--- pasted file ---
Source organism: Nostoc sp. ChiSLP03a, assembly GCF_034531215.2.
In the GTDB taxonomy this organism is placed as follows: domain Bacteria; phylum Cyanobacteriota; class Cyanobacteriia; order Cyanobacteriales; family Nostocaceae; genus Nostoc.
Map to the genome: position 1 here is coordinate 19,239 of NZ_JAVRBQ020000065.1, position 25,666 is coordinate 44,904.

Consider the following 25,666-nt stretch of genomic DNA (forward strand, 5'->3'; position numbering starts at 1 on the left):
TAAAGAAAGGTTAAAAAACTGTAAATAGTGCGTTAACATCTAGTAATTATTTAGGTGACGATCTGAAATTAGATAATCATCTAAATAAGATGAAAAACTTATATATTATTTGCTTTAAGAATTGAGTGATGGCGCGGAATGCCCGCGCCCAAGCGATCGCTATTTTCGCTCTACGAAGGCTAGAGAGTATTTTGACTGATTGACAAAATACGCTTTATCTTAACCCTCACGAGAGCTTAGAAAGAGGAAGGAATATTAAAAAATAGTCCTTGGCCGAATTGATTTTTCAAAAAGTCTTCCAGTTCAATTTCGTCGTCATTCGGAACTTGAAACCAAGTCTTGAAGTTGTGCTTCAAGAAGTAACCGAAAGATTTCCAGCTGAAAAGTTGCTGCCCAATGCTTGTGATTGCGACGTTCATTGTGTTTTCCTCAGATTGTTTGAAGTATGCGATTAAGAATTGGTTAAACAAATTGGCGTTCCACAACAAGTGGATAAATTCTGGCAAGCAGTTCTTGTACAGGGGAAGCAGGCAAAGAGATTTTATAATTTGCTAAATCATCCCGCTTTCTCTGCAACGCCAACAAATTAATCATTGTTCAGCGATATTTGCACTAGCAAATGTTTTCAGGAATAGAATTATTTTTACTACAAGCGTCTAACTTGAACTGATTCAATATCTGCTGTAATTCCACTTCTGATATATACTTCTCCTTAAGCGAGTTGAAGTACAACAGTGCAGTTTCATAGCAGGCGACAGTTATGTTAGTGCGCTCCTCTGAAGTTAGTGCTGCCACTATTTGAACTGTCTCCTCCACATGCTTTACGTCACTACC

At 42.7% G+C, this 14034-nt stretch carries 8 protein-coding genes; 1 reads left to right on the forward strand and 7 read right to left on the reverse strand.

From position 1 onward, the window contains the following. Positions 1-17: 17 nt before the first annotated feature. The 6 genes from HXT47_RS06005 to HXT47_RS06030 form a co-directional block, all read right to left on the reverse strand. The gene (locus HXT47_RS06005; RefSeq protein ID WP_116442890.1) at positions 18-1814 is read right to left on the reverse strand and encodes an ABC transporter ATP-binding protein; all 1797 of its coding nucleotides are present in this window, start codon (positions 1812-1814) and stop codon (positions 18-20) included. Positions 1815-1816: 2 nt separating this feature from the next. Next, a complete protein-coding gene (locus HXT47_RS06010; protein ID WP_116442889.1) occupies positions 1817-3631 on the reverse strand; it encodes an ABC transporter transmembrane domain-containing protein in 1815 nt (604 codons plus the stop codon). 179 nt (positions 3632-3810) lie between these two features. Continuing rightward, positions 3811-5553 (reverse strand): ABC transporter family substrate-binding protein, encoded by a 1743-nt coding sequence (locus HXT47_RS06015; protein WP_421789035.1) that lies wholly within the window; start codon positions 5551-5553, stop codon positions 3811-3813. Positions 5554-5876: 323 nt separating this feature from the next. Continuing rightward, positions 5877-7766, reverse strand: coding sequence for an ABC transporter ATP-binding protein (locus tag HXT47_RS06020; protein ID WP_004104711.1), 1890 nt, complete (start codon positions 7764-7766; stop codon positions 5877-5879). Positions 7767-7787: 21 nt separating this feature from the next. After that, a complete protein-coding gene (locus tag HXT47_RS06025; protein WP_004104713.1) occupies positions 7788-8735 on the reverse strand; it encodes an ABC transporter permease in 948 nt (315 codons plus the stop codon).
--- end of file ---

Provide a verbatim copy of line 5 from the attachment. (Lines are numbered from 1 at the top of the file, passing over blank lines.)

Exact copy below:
TAAAGAAAGGTTAAAAAACTGTAAATAGTGCGTTAACATCTAGTAATTATTTAGGTGACGATCTGAAATTAGATAATCATCTAAATAAGATGAAAAACTTATATATTATTTGCTTTAAGAATTGAGTGATGGCGCGGAATGCCCGCGCCCAAGCGATCGCTATTTTCGCTCTACGAAGGCTAGAGAGTATTTTGACTGATTGACAAAATACGCTTTATCTTAACCCTCACGAGAGCTTAGAAAGAGGAAGGAATATTAAAAAATAGTCCTTGGCCGAATTGATTTTTCAAAAAGTCTTCCAGTTCAATTTCGTCGTCATTCGGAACTTGAAACCAAGTCTTGAAGTTGTGCTTCAAGAAGTAACCGAAAGATTTCCAGCTGAAAAGTTGCTGCCCAATGCTTGTGATTGCGACGTTCATTGTGTTTTCCTCAGATTGTTTGAAGTATGCGATTAAGAATTGGTTAAACAAATTGGCGTTCCACAACAAGTGGATAAATTCTGGCAAGCAGTTCTTGTACAGGGGAAGCAGGCAAAGAGATTTTATAATTTGCTAAATCATCCCGCTTTCTCTGCAACGCCAACAAATTAATCATTGTTCAGCGATATTTGCACTAGCAAATGTTTTCAGGAATAGAATTATTTTTACTACAAGCGTCTAACTTGAACTGATTCAATATCTGCTGTAATTCCACTTCTGATATATACTTCTCCTTAAGCGAGTTGAAGTACAACAGTGCAGTTTCATAGCAGGCGACAGTTATGTTAGTGCGCTCCTCTGAAGTTAGTGCTGCCACTATTTGAACTGTCTCCTCCACATGCTTTACGTCACTACC